For more context, see Nate Ebel’s talk from Droidcon NYC 2022: Adopting Kotlin Multiplatform in Brownfield Applications. It’s a very good overview of the startup issues teams face.

How KMMBridge Works

KMMBridge is a set of Gradle tools that integrate with your Kotlin Multiplatform project to assist with building and publishing KMM Xcode Frameworks. It is built for the Internal SDK Flow, but you can also use it to publish public SDKs as well.

The basic flow is as follows:

  1. Edit and test your shared Kotlin code, then push to your source control repo
  2. Kick off a CI build with KMMBridge. It packages, versions, and publishes your Xcode Framework
  3. Tell Xcode to update to the new version

The iOS build workflow does not need to add Gradle or Kotlin and does not add to its build time or risk

KMM Bridge flow

For iOS devs, there is no need to install or learn anything new. KMMBridge supports Cocoapods and Swift Package Manager. It can publish to a few different back ends out of the box, including Github Releases, with more support coming soon.

Why Use This Approach?

As a leader or a member of a mid-sized-plus mobile team, does any of this sound familiar?

  • Most of the Android devs don’t know much about iOS builds
  • Most of the iOS devs have never touched Gradle**
  • The apps are in separate repos or at least have very different build workflows

Every team that Touchlab has worked with, that has successfully added KMP to their existing iOS app, has started with an internal SDK flow.

Some teams have relatively sophisticated internal module-sharing systems, Artifactory or similar. Most (and you’d be surprised at who) have nothing like that. Even with some kind of artifact sharing in place, there is a lot of custom work that would need to be done to wire up Kotlin Xcode Frameworks to be included into a production iOS build.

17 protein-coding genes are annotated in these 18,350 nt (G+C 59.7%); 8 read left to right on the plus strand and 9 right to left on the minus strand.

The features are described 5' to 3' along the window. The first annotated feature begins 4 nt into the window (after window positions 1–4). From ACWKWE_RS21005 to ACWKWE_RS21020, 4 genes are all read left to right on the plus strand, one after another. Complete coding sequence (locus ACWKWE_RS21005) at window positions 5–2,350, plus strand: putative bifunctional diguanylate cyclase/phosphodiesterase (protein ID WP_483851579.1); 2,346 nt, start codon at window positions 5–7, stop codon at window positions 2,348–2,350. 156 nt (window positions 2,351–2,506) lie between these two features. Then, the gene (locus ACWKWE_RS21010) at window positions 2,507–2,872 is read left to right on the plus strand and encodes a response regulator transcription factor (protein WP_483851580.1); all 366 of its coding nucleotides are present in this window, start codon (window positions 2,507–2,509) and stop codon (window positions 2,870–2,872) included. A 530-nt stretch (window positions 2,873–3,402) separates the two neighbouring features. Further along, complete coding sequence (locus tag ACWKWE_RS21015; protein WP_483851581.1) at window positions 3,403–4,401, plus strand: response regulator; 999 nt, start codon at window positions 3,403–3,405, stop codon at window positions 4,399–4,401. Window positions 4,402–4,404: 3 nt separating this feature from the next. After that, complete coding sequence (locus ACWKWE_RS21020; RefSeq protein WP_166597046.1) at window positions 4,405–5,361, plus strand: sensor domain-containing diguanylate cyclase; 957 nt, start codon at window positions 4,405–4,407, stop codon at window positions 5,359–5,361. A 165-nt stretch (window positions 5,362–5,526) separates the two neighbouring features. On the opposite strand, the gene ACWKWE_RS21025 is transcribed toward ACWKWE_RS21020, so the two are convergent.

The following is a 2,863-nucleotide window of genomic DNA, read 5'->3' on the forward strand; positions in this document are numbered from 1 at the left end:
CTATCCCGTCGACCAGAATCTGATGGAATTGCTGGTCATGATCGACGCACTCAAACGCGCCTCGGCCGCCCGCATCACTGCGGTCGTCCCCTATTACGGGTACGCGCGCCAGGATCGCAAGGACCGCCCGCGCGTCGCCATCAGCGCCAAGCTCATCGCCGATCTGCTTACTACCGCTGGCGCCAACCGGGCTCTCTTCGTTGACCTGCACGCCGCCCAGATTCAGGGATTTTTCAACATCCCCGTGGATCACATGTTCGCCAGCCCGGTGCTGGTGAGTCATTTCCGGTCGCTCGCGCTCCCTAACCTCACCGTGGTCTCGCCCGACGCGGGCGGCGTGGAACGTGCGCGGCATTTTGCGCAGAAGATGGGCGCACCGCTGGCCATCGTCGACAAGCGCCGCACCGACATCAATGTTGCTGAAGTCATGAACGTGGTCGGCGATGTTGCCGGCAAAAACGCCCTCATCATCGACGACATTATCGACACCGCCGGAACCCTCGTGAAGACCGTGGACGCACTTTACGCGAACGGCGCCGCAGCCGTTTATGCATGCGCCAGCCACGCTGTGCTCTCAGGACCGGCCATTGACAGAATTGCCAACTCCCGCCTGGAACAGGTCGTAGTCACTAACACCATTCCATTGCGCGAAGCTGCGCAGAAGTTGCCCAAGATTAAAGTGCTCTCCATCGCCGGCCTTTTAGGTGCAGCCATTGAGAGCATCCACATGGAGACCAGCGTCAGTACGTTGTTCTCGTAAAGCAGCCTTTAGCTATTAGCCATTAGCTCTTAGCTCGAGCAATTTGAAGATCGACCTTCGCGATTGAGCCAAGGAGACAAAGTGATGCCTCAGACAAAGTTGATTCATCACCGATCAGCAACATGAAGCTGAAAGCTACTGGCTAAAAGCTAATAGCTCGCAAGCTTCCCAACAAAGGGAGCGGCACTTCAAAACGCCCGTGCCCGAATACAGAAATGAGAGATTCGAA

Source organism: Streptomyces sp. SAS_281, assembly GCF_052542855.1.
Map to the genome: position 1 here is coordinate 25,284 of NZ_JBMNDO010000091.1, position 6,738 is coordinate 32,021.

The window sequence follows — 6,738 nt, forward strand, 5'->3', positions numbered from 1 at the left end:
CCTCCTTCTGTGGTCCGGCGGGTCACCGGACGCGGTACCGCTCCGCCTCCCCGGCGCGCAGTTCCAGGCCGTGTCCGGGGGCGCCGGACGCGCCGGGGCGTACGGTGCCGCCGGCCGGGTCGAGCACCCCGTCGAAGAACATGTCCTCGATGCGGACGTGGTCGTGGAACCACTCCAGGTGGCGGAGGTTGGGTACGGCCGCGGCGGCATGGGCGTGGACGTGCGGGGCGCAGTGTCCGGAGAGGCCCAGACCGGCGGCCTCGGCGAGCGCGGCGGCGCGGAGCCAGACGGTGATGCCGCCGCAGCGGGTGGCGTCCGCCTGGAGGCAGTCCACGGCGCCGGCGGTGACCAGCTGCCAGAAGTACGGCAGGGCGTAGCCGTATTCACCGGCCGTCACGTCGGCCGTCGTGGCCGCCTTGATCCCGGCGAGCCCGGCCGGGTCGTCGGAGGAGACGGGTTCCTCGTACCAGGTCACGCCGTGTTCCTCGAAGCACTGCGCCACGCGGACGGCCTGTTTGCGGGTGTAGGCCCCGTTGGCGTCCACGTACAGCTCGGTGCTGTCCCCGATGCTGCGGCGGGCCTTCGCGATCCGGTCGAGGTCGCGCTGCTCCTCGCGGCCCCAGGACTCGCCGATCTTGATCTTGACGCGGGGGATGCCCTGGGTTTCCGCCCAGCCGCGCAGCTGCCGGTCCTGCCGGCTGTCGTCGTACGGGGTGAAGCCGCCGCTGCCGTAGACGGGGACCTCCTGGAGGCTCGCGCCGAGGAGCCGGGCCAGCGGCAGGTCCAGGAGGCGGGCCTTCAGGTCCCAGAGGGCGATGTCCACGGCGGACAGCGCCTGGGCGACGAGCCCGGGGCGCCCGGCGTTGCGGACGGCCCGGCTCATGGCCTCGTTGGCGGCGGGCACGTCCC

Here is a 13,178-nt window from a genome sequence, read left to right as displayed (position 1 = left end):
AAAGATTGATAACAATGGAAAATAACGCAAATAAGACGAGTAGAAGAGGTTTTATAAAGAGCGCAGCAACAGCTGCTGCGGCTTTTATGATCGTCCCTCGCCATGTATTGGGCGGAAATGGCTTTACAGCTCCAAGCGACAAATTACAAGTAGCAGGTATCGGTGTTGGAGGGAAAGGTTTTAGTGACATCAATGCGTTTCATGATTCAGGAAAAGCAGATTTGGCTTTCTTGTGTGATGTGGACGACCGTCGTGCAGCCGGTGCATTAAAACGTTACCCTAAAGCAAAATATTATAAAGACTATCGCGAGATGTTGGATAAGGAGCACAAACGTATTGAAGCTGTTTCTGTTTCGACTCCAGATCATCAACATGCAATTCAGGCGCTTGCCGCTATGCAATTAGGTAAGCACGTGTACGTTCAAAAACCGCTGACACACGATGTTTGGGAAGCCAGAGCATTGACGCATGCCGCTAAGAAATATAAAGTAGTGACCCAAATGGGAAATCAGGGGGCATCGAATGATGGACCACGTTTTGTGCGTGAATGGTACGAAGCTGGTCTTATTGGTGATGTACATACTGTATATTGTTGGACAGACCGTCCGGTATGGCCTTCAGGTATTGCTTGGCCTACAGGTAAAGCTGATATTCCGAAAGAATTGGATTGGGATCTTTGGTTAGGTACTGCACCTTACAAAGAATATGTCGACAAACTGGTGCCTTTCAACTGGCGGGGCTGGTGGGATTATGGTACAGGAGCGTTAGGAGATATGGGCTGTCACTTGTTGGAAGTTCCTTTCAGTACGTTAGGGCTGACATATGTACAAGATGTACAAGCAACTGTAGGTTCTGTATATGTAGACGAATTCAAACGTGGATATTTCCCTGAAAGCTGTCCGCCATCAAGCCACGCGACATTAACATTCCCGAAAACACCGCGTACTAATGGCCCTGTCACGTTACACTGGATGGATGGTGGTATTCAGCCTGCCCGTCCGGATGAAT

KMMBridge will help most teams speed past this and get started productively with KMM.

What Comes After the Internal SDK Flow?

What is the next step when you want to scale and get shared code closer to your feature dev flow?

It can seem simple on the surface but this can get tricky, depending on team structure and how features are developed. One example we’ve seen a bit of: over time both teams could start to edit the code as if it wasn’t shared, and without clear guidance, those edits can start to conflict in multiple ways.

Most teams with Kotlin Multiplatform in production have used one or more Touchlab solutions. If you are looking to scale your KMM dev (or have already done so), we should chat.

To provide feedback about your experience with KMMBridge, or to show your interest in Kotlin Multiplatform, join the conversation in the Kotlinlang #touchlab-tools Slack channel.

*There is more to the Faktory tooling that is in the works, but we decided to carve out this bit now as it is a necessary entry point for teams adopting KMM. As KMM enters Beta, for continued growth and adoption, there are core capabilities that simply need to exist, and the internal SDK flow is one of them.

**Most Android devs try to avoid it, me included (no offense Gradle)